The week before Christmas was supposed to be easy. On my Monday off I took a pick-up load of scrap metal to Adelstein’s Recycling and pocketed $129.60; more than paid for stocking stuffers for the children and grandchildren who would start trickling in on Wednesday. They’d stay till December 27. Menus were planned, groceries bought.
I returned from Adelstein’s around noon that Monday, planning to put the last coat of varnish on the canoe paddles I’d made for the three oldest grandchildren. About 12:45 the phone rang. Call display showed a church family who would never call on my day off. Edith was crying when she said, “Pastor Jim, our oldest son Tom died suddenly last night and we just found him in his home.” Light-hearted Christmas plans changed for everyone that moment.
Thirty-eight years old; healthy, going to marry in June, Tom had not felt well Sunday evening. He stayed home while his fiancée visited friends. She called him at 9 PM. His brother found him at noon Monday. The TV was still on; Tom looked like he had fallen asleep.
Police were finishing their obligatory investigation when I accompanied Tom’s parents, two brothers and fiancée Juanita to see his body before removal. I noticed a book lying next to the couch where Tom lay; it was his Bible—bookmarked to Ecclesiastes 11 and 12, two of the most haunting, mysterious chapters in Scripture. Juanita knew that was not there when she left Tom at 7 PM Sunday.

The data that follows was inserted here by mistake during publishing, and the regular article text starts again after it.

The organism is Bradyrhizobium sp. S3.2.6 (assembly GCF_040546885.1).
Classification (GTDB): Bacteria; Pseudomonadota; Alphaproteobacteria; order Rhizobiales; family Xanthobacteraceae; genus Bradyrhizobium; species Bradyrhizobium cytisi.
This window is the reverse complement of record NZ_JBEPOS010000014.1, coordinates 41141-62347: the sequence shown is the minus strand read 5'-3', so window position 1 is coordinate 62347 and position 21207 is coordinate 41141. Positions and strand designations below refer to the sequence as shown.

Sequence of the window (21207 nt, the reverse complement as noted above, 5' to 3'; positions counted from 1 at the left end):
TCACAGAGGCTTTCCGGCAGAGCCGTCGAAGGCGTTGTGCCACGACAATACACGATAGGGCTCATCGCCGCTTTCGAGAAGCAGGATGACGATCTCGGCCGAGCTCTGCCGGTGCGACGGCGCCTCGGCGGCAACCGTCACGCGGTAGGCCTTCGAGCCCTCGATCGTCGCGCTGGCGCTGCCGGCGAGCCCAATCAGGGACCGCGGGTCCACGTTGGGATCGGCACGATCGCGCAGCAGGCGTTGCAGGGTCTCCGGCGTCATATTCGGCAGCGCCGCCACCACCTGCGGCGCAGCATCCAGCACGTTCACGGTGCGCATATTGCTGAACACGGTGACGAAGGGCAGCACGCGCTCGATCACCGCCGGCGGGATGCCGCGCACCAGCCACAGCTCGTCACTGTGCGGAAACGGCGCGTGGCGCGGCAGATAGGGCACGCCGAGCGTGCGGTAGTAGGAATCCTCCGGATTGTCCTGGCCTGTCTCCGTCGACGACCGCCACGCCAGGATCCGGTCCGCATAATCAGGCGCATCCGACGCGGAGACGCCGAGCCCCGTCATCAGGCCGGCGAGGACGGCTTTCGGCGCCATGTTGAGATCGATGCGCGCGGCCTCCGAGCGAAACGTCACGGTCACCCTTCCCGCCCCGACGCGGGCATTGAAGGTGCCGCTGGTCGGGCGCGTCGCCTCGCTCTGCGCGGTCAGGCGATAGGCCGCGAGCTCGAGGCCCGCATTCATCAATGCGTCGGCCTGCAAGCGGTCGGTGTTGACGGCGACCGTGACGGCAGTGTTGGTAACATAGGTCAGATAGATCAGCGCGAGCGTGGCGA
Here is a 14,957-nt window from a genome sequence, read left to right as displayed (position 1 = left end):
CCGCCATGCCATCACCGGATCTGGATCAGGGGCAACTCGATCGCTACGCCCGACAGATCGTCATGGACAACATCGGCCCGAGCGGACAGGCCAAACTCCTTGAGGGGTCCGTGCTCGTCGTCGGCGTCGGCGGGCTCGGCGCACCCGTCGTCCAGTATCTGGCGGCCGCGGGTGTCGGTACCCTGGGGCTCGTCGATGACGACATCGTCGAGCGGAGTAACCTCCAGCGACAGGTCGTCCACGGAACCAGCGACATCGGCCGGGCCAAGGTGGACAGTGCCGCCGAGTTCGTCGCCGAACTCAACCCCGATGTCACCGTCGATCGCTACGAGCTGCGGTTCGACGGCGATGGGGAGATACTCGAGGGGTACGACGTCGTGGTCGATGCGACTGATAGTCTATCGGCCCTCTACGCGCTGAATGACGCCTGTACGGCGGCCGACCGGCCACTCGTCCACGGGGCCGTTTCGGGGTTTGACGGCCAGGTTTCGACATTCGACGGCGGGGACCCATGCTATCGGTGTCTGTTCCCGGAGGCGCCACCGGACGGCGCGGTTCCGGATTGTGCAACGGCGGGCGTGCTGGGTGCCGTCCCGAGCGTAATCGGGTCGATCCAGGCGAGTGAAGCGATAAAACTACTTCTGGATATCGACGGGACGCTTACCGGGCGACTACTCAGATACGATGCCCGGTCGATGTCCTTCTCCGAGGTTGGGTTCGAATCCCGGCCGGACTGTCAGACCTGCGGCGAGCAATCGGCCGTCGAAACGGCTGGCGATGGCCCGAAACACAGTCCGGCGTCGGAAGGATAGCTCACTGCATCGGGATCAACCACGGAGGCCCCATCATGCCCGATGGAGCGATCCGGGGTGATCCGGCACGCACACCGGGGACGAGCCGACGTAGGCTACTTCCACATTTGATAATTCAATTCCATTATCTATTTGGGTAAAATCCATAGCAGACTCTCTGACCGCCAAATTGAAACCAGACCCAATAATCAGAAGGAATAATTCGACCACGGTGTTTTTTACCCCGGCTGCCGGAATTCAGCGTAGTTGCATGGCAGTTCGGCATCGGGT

Did Tom know? Was he reading, thinking about himself as the man that the Preacher describes in those two chapters—the man who had to find meaning after futility and vanity, fear of God after patient, deliberate striving. That actually had been the journey that Tom’s gentle, yet restless soul had followed for half his life until the last year or so. Was Tom leaving us a final message?
At that moment I knew that I could preach only on Ecclesiastes 11 and 12. Tom’s sister-in-law read those chapters three days later at one of the hardest, saddest, yet hopeful, funerals I have ever led. It was a Christmas message two days before Christmas—thanking God for hard comfort from the message left by an oldest son who died too soon. It was a Christmas message—imploring God for comfort from his own and only Son who was born to die so we can suffer, die and live forever—starting now.
Then our children and grandchildren came. We celebrated, we played. We thanked God for Jesus’ birth. We prayed that Jesus would return and that Tom’s family would find the beginnings of hope in their terrible grief. No blog that week—not until now. Sorry for the silence, but pray to find hints of our mysterious God in all our silences, intentional, awestruck or grief-stricken.